Trying to help someone lose weight? Here’s what not to say

Healthy eating

Ever wanted to talk to your child, partner, or close friend about their weight and size?

Even if our heart is in the right place, it’s exactly what the experts say we should not do. Research has shown that overweight teens whose parents said that they should try “healthy eating” were more likely to engage in unhealthy weight-control methods (e.g., throwing up) than if parents talked about their teen’s size or weight. But other research has also found that girls who were told that they were fat at 10 years of age were more likely to have a BMI above 30 at age 19.

A 2015 study suggested that teenagers may not be aware of their own BMI and as a result not perceive a need to adopt healthy eating habits. But another 2015 study also showed that having accurate self-perceptions (about being overweight) does not necessarily equate to making healthy eating choices. In fact, labelling teenagers as overweight may in fact be counterproductive.

So what can we do instead? Apart from helping your child, partner, and/or close friend make healthy food choices by eating fruits and vegetables with them and cooking healthy meals with them, experts also advise against using food as a reward for good behaviour.

We suggest 8 useful tips which could help your loved one on the path to healthy eating:

1. Get more sleep. Studies show that lack of sleep is a major determining factor of later risk of being overweight. A 2014 study found that young children who slept less than the recommended duration for their age (e.g., less than 12 hours at 2 years or younger; less than 10 hours at 3 or 4 years of age; less than 9 hours at 5 to 7 years of age) were more likely to be overweight and to have more body fat at age 7 years. A separate 2014 study also found that infants who slept less than 10 hours a day at 16 months of age needed more feeds than their peers who slept 13 hours or more. And it’s doesn’t affect just children. Numerous studies link lack of sleep among adults to increased eating and weight gain, making good sleeping habits a priority.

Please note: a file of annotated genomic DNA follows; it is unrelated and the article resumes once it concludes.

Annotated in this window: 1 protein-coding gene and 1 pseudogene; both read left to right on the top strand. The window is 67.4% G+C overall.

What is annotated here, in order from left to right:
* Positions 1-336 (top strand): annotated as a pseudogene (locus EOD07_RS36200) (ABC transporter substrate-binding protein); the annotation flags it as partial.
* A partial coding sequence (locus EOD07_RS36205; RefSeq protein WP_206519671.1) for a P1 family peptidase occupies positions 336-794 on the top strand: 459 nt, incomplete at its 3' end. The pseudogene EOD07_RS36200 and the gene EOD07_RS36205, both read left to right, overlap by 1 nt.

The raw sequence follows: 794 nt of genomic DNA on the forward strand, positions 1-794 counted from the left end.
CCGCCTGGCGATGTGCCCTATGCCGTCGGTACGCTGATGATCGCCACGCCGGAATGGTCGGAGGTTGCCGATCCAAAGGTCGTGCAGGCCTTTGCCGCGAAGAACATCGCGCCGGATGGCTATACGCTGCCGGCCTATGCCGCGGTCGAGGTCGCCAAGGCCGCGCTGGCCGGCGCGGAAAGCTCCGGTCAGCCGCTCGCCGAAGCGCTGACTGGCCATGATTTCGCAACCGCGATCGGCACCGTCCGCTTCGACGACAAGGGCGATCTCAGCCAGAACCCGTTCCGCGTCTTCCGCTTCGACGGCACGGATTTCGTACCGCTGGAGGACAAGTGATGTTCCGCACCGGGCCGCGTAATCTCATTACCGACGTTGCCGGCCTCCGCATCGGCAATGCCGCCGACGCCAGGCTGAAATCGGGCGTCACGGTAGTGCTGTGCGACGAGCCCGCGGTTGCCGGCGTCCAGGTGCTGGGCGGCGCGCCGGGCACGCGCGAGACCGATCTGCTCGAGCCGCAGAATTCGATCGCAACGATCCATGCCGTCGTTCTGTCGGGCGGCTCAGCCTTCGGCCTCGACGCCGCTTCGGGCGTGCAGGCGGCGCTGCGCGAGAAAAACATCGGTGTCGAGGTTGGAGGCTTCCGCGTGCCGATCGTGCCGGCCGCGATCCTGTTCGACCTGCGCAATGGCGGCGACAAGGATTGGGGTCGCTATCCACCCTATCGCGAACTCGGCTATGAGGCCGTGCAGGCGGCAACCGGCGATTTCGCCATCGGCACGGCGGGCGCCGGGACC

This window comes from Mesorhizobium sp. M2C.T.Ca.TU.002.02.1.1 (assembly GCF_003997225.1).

2. Setting boundaries, warmth and affection matter. A 2014 study showed that children whose parents who set rules without engaging their children in dialogue about their rules and who don’t affirm their children with warmth and affection were at a higher risk of having a BMI above 30: Their risk of obesity was found as early as 2 years of age. A separate 2014 study in Australia found that overprotective maternal parenting during the earlier years (e.g., when children were 6 to 9 years of age) was linked to children having a higher BMI when they were 10 to 11 years of age. That’s why it’s important that your loved one should know that you care for them regardless of their shape and size. And these guidelines for what to say and what not to say apply not just to parents, but partners and friends.

3. Don’t talk about making changes. Instead, it’s more effective to get your loved ones involved in cooking healthy meals and visiting a local attraction or festival.

4. Don’t impose a diet on your child or partner or tell them what they cannot eat. Your good intentions will produce better outcomes if you participate in fun and enjoyable physical activities with them.

5. Don’t say “it’s good for you”. Studies with preschoolers show that a more effective way of getting young children to eat vegetables is to say nothing or to tell them that they’re “yummy”. (It helps of course if they really are yummy!)

6. Say “try this”. Telling your loved one what to eat is more effective than telling them what not to eat. Research finds that positive messages which start with “do” are better received than negative messages which are start with “don’t”.

7. Try and try again. A 2015 study found that children were more likely to eat fruits and vegetables if they were introduced to them on repeated occasions and if their parents also ate them with their children.